Why care about being holy? Why be willing to say no to your flesh and yes to God, day in and day out? Because the world desperately needs to see what God is like. Because it is your created purpose and your ultimate destiny to be holy. Because of the price Jesus paid to make you holy. Because you are a saint. Because holy people get to see and know God. Because you’re getting ready to move to a place where there is no sin. And because your example may inspire someone who is watching you to choose or reject the pathway of holiness.
As Christians, we are called to maintain lives that can be “toured” by outsiders at any time, without embarrassment. A commitment to holiness means having a life that is always “ready for company” and open for inspection – a life that can stand up to scrutiny – not just in the obvious things, but in the hidden places where most might not think to look.
Christians are supposed to be conspicuously holy, not for our own reputation but for God’s. We are to be the light of the world, so that when people see our good deeds they will glorify God (Matt. 5:16).
God’s people across the covenants are to be known by their holiness, being set apart for God. In the Old Testament this was particularly marked by their distinct ethnicity, their distinct dress, and their distinct food. Under the covenant of the New Testament, however, holiness is not marked off by the food we eat, but by the lives we live in distinction from the world around us.
It is not great talents God blesses so much as great likeness to Jesus. A holy minister is an awful weapon in the hand of God.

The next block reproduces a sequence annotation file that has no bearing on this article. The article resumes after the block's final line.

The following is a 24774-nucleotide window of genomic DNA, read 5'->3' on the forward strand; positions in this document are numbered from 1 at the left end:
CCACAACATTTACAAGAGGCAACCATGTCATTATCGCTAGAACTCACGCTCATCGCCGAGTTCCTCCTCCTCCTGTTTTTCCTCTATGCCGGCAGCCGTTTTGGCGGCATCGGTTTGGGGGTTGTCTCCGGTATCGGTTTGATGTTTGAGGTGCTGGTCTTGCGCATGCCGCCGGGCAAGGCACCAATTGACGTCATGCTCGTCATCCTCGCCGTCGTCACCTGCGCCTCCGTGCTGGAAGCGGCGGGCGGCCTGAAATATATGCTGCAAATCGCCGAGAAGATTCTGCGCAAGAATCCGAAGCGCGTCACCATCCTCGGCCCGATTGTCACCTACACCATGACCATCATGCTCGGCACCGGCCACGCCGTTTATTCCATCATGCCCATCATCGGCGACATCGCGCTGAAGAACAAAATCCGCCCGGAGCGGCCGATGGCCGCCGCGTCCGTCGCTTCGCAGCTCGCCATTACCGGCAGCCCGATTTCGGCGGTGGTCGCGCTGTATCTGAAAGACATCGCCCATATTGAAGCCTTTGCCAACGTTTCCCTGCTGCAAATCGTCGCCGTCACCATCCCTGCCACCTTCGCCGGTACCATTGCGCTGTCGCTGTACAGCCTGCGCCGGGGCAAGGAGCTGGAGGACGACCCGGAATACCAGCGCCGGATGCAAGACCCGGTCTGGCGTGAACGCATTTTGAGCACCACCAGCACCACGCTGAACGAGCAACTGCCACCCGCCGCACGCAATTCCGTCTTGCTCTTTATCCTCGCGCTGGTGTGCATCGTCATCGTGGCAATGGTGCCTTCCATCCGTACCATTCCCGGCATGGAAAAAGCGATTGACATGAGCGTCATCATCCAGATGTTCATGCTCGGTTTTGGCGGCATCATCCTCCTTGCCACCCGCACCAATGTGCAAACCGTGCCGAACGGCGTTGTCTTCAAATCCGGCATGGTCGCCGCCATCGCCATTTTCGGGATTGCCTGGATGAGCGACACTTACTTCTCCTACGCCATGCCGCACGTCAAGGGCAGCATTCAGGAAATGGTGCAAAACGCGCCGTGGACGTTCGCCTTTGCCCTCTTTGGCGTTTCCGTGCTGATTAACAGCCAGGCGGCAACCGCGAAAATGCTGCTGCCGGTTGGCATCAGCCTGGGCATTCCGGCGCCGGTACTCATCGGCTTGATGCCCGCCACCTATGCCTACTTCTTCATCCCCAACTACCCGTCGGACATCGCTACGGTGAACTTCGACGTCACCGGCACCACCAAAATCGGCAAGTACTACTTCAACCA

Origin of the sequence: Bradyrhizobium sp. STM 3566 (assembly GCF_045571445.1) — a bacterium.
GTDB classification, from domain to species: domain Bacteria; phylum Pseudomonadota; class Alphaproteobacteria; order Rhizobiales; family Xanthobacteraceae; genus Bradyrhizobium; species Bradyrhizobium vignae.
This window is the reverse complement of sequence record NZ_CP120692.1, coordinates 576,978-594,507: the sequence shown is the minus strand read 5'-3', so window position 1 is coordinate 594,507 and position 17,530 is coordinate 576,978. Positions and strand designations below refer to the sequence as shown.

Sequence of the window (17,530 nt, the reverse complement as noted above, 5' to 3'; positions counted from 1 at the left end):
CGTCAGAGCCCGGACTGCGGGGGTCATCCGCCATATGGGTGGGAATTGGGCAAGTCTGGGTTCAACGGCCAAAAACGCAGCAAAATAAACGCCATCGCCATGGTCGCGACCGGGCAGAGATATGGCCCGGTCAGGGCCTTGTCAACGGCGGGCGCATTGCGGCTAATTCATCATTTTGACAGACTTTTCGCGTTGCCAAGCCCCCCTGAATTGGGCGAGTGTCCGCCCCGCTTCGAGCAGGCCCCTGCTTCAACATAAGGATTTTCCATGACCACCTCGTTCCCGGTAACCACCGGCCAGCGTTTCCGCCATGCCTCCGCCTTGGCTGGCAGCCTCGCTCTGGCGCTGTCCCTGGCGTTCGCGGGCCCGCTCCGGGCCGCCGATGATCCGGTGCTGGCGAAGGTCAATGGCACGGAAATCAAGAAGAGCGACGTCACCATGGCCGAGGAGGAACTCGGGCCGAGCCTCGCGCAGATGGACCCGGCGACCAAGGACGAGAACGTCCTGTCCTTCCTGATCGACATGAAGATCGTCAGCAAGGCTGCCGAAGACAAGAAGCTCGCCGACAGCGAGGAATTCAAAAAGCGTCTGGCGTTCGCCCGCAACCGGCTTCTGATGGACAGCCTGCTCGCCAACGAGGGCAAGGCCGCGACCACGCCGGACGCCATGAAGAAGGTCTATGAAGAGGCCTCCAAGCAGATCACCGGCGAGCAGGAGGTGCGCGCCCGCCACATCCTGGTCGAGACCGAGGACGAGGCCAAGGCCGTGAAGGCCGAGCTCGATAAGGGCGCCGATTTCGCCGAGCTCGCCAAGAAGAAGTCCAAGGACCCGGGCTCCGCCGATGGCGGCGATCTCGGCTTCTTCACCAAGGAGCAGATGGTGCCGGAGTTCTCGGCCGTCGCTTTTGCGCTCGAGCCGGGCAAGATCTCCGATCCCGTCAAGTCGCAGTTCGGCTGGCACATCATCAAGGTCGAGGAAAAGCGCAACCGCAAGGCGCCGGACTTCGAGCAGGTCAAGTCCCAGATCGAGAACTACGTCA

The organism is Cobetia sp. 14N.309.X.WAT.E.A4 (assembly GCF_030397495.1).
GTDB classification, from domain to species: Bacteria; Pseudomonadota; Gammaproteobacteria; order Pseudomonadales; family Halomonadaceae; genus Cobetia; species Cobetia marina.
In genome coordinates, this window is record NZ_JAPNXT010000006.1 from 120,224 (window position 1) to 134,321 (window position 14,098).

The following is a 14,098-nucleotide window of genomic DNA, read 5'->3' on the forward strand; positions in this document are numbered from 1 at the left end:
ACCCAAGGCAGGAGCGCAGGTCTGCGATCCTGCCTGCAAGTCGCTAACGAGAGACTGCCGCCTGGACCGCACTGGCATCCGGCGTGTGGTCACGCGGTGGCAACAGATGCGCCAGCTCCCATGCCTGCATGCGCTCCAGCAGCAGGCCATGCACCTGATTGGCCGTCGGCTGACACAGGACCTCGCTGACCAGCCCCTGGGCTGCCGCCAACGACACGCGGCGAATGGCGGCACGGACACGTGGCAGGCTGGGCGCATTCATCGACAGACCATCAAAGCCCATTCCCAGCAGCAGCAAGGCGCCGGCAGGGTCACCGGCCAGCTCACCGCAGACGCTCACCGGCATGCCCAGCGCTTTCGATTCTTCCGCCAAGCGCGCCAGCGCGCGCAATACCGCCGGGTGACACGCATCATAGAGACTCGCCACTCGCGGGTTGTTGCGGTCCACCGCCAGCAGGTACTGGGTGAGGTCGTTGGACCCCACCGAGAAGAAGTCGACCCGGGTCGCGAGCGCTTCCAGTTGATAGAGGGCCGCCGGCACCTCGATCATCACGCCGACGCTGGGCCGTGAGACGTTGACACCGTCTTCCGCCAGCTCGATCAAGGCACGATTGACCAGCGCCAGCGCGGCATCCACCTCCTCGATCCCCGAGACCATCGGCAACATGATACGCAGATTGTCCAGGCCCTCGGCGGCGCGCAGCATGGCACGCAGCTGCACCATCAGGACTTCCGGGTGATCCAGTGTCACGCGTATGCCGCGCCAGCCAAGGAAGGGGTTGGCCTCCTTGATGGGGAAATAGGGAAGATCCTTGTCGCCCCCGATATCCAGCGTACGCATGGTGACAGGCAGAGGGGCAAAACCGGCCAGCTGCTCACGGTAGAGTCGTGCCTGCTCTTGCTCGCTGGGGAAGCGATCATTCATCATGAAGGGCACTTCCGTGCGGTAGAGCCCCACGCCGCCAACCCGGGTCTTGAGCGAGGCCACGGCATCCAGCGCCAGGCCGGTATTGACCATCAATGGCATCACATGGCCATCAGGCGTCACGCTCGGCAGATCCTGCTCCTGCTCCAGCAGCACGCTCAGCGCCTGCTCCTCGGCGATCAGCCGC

A holy life will make the deepest impression. Lighthouses blow no horns; they just shine.
The serene, silent beauty of a holy life is the most powerful influence in the world, next to the might of God.
Doctrine is useless if it is not accompanied by a holy life. It is worse than useless; it does positive harm. Something of ‘the image of Christ’ must be seen and observed by others in our private life, and habits, and character, and doings.
In proportion as a church is holy, in that proportion will its testimony for Christ be powerful.
The greatest contribution anyone can make is the example of a holy life.
The communion of the gospel is by seeing as well as by hearing. This double strand runs all through the Bible: image and word, vision and voice, opening the eyes of the blind and unstopping the ears of the deaf. Just as Jesus is the Word of God and the Image of God. The Word become visible, the Image audible… We are familiar enough with the verbal element of evangelism. Where is the visual?
Spiritual credibility springs from a holy and pure life. Righteousness may not get the popular vote, but it should have no rivals in the preparation of an effective leader. From the pulpit to the pew, nothing is more stabilizing, more admirable, more compelling among the leadership qualifications than our personal holiness.